2. Acoustic Emission Monitoring: Transforming the Inspection of Bridges Worldwide

Submitting Institution

Cardiff University

Unit of Assessment

General Engineering

Summary Impact Type


Research Subject Area(s)

Information and Computing Sciences: Artificial Intelligence and Image Processing
Engineering: Civil Engineering, Electrical and Electronic Engineering

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Summary of the impact

Cardiff University's research in acoustic emission monitoring and refined data analysis has been applied to large, complex structures and has subsequently transformed the inspection processes of concrete and steel bridges. This has been commercialised by Mistras Group Ltd. to provide a safer, more reliable and progressive means of bridge monitoring, enabling the company to acquire a global reputation and increase its turnover to £7.5M per year — £5M relating to Cardiff research. Cardiff's innovations have had major international impacts (in UK, Europe, India and USA) through:

  • Significant economic gain;
  • Enhanced industrial practice;
  • World-wide dissemination to engineering professionals;
  • Prevention of serious safety risks to society;
  • Markedly reduced CO2 emissions and reduced negative effects on regional economies.

Underpinning research

Development of the Research

Cardiff's research in acoustic emission (AE) originated in 1993 in a project funded by SERC (Science and Engineering Research Council). The main outcomes were published in papers dating back to 1998 [3.1]-[3.3], which established the empirical evidence on which the AE monitoring technique was based. There were three major research insights which underpin the resulting impact: (i) the methodology for global and local monitoring, which enabled the techniques to be used reliably on large structures [3.1], (ii) the generation of empirical evidence for characterisation of fault types (in the PhD theses by Carter and Pullin), and (iii) the improvements in data analysis, particularly source location accuracy [3.2].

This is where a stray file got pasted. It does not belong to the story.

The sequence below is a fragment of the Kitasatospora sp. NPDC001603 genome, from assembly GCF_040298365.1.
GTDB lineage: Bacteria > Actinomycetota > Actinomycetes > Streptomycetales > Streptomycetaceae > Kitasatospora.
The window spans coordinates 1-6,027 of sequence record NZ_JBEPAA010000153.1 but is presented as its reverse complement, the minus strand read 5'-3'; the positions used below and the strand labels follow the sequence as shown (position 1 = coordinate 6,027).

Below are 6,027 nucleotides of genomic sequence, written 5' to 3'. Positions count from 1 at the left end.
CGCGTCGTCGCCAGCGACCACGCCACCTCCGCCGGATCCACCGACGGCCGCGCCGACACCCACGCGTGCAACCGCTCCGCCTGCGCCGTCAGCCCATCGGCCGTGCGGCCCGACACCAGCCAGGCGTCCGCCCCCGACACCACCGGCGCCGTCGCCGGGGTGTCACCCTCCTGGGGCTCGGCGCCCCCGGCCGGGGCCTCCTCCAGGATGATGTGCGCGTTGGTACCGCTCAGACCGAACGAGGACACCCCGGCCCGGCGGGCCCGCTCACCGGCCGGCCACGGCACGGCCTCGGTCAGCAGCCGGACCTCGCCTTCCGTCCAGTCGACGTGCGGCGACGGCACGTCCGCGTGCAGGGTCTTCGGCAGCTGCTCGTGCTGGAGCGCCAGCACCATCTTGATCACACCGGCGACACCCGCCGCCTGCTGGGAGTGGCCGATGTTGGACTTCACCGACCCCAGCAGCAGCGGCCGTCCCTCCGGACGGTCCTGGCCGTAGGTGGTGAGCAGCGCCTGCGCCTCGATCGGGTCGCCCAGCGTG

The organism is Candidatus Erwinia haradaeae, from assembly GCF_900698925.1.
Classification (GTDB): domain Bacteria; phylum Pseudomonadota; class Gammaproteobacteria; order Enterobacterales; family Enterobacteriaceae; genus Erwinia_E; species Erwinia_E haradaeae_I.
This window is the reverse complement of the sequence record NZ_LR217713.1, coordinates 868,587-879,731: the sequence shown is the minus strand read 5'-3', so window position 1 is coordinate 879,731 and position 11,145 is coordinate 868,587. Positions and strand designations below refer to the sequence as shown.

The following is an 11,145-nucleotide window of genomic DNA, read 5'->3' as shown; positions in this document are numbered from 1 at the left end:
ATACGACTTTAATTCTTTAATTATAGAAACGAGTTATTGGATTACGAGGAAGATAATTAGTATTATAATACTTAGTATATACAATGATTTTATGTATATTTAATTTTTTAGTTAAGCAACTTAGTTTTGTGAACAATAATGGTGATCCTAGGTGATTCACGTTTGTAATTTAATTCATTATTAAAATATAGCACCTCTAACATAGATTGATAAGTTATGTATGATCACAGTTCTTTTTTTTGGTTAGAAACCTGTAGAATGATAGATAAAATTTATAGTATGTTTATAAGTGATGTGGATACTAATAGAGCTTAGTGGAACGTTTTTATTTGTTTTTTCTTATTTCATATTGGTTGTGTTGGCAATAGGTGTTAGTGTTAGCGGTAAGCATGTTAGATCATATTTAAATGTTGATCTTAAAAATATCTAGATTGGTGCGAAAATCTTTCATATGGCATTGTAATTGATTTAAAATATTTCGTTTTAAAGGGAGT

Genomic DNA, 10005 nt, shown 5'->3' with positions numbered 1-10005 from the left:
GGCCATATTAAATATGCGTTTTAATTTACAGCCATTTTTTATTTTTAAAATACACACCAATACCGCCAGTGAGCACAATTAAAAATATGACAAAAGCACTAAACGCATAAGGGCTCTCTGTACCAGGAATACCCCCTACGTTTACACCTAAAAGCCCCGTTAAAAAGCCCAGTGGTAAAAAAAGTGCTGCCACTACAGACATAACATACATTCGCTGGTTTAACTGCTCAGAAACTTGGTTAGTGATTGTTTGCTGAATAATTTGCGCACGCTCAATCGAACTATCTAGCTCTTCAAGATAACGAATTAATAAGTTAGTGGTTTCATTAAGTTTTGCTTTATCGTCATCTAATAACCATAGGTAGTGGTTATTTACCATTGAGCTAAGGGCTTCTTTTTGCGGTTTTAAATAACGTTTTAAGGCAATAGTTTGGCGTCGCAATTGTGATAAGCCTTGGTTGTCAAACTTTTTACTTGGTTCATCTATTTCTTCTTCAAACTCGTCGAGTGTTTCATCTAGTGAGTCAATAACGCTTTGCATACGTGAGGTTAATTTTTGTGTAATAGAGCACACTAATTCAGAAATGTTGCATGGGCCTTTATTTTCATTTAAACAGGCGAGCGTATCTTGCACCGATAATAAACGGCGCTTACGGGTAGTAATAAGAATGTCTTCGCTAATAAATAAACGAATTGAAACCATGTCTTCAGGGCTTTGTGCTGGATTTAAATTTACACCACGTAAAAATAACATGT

At the time it was thought that large structures could not be fully monitored by AE due to prohibitive sensor requirements. Cardiff's research challenged this by proposing that coverage of large structures could be achieved using so-called global and local arrays in specific combinations. It also provided key information regarding the propagation of stress waves arising from various faults in slender plate-like structures. Furthermore, it established the importance of accurate detection of the arrival of individual AE events in order to improve location accuracy. This knowledge led to the development of commercial AE monitoring systems by Mistras Group Ltd. (formerly Physical Acoustics Ltd.) [3.4].

The current technology resulted from extensive laboratory and field research carried out by Cardiff's AE group between 1993 and 2002, funded by SERC, two Knowledge Transfer Partnership (KTP) awards and a number of industrial contracts to validate the technique on bridges between 2000 and 2005 [3.5]. It uses passive high frequency sensors, placed externally on the surface of the structure under test, to detect energy released from growing defects, up to many metres away. The method monitors 100% of the structure, even the internal details and inaccessible areas. Benign flaws (that do not propagate) are not detected; however, active flaws are located, enabling defects to be identified early, monitored, and managed, allowing prioritisation of repairs. The method is used as a strategic planning tool in conjunction with risk based inspection to manage assets, to provide information that enables extension of life and reduction of road closures, which subsequently result in reduced whole-life costs.

Key Research Staff Involved